FIG. 3C is a front elevational view thereof;

FIG. 4 illustrates several devices for use as the response detection means of the invention;

FIGS. 5A-5C illustrate the latency phenomenon as detected by a six-minute stimulation epoch in a canine preparation;

FIG. 6 is a plotting illustrating the change of tumescence versus starting tumescence;

FIG. 7 illustrates another embodiment of the array probe of the present of the invention;

FIG. 8 illustrates an expandable stent having a plurality of electrodes;

FIG. 8A illustrates a patch having a plurality of electrodes;

FIG. 9 is a chart of a library of states or characteristics of a response;

FIG. 10 is an illustration of a gauge comprising a plurality of linearly arranged LEDs for communicating stimulation information to the operating physician; and

FIG. 11 is an illustration of an alternative stimulating device for automatically varying the site of stimulation.

BACKGROUND OF THE INVENTION

1. Field of the Invention

The present invention relates to an apparatus and method for stimulating and locating a nerve. More particularly, the present invention is an apparatus and method for precisely stimulating and locating a nerve using a closed-loop, automated system.

2. Related Art

Over the years, nerve stimulators have been used as a means to effectively locate peripheral nerves for surgical and therapeutic purposes. Such purposes include, for example, localization of the nerve for the administration of regional anesthesia or to avoid cutting the nerve during sectioning or excision of tissue. Nerve localization via the application of electrical energy is based on the fact that a pulse of electricity can stimulate a nerve fiber to contract an innervated muscle or cause paresthesia in the case of sensory nerves. It is known that if the site of stimulation is a significant distance from the target nerve, a stimulus of high intensity is required to effectively stimulate the nerve. If the site of stimulation is relatively close to the nerve, a low intensity stimulus is sufficient to stimulate the nerve.

Conventional nerve stimulators have taken the form of an insulated hypodermic needle coupled to a source of electrical current. To locate a nerve, the needle is placed within the tissue of the body in what is believed to be the vicinity of the nerve to be located. The needle is then manipulated by the operating physician, while simultaneously applying pulses of electrical current to the target area. Effective stimulation of the nerve is confirmed by visual detection of muscular contractions or by a report of paresthesia offered by the patient. Based on a subjective evaluation of the perceived effectiveness of each stimulus pulse, the operating physician repositions the needle and applies subsequent stimuli to the target area until localization of the nerve is achieved.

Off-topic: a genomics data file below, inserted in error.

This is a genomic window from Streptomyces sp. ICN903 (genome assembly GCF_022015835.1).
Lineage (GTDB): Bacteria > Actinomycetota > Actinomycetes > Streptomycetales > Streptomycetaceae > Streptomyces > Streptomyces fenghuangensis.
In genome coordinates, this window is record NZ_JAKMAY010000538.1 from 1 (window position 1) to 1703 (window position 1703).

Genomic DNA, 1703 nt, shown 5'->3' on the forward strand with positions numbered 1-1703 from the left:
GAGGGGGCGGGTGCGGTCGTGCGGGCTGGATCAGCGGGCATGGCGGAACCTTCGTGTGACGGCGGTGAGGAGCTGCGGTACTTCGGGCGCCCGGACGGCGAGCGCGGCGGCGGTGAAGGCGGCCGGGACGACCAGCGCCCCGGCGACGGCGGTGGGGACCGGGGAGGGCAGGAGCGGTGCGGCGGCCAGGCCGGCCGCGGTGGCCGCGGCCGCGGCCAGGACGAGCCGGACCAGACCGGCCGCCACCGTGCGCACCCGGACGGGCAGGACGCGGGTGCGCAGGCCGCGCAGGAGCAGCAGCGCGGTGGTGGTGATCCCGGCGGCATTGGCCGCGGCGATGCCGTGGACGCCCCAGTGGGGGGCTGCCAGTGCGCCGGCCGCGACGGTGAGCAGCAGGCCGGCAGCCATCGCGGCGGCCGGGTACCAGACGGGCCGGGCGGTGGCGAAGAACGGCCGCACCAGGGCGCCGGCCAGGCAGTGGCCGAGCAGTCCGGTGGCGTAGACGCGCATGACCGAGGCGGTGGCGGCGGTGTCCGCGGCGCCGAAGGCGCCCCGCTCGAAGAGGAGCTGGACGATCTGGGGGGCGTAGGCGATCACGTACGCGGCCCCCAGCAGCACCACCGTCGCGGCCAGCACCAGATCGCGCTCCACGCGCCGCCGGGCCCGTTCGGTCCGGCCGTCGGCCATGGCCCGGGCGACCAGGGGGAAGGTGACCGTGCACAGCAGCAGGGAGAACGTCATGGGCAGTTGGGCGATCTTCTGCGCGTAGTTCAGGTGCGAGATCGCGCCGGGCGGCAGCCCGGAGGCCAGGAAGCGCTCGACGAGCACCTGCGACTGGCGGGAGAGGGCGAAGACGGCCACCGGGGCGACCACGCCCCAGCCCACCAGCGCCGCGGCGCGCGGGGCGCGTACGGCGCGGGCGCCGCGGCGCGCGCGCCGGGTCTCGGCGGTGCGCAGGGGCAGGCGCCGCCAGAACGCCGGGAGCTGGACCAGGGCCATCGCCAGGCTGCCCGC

Some nerves are "complex" in nature because they are microscopic, include multiple branches, or are located within "messy" environments of the body. Such factors render localization of a nerve difficult to accomplish. Still other nerves evoke response patterns which may not be immediately detectable by visual observation alone and are, therefore, difficult to interpret by the operating physician. Stimulation of the cavernosal nerve, for example, results in 1) relaxation of the smooth muscles of the arterioles supplying the penis, 2) dilation of the arteries leading to the penis, 3) constriction of the veins carrying blood away from the penis, and, secondarily 4) accumulation of blood within the cavernosa. This type of response is especially difficult to evaluate because the response may not occur until some time after application of the stimulus. Indeed, measurable tumescence of the penis may not occur until two or more seconds following successful stimulation of the cavernosal nerve (if at all). Given the above-described factors, it is difficult for an operating physician to locate a nerve via visual inspection of the response pattern.

Nerve stimulators currently known in the art are dependent on the skill of the operating physician to 1) properly manipulate the stimulus applying means, 2) modify the intensity of the stimulus and 3) accurately assess the location of the target nerve based on an observation and interpretation of the elicited response.